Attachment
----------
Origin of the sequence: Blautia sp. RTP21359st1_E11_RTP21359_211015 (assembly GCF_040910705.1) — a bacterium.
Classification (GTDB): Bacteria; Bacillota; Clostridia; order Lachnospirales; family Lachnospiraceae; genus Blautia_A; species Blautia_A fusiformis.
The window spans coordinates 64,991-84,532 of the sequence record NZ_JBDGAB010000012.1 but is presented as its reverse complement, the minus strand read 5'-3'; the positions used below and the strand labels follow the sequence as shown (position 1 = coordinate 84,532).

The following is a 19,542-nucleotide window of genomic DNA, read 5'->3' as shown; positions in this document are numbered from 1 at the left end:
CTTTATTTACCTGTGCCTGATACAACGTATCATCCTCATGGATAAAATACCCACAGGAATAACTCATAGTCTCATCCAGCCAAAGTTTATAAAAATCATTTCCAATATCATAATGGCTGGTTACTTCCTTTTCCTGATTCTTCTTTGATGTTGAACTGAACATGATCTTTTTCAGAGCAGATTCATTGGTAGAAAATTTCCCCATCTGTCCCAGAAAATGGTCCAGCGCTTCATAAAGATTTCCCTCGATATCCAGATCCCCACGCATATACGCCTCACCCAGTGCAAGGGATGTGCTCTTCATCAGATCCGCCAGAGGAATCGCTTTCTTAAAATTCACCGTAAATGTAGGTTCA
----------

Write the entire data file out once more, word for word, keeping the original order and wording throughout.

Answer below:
Origin of the sequence: Blautia sp. RTP21359st1_E11_RTP21359_211015 (assembly GCF_040910705.1) — a bacterium.
Classification (GTDB): Bacteria; Bacillota; Clostridia; order Lachnospirales; family Lachnospiraceae; genus Blautia_A; species Blautia_A fusiformis.
The window spans coordinates 64,991-84,532 of the sequence record NZ_JBDGAB010000012.1 but is presented as its reverse complement, the minus strand read 5'-3'; the positions used below and the strand labels follow the sequence as shown (position 1 = coordinate 84,532).

The following is a 19,542-nucleotide window of genomic DNA, read 5'->3' as shown; positions in this document are numbered from 1 at the left end:
CTTTATTTACCTGTGCCTGATACAACGTATCATCCTCATGGATAAAATACCCACAGGAATAACTCATAGTCTCATCCAGCCAAAGTTTATAAAAATCATTTCCAATATCATAATGGCTGGTTACTTCCTTTTCCTGATTCTTCTTTGATGTTGAACTGAACATGATCTTTTTCAGAGCAGATTCATTGGTAGAAAATTTCCCCATCTGTCCCAGAAAATGGTCCAGCGCTTCATAAAGATTTCCCTCGATATCCAGATCCCCACGCATATACGCCTCACCCAGTGCAAGGGATGTGCTCTTCATCAGATCCGCCAGAGGAATCGCTTTCTTAAAATTCACCGTAAATGTAGGTTCA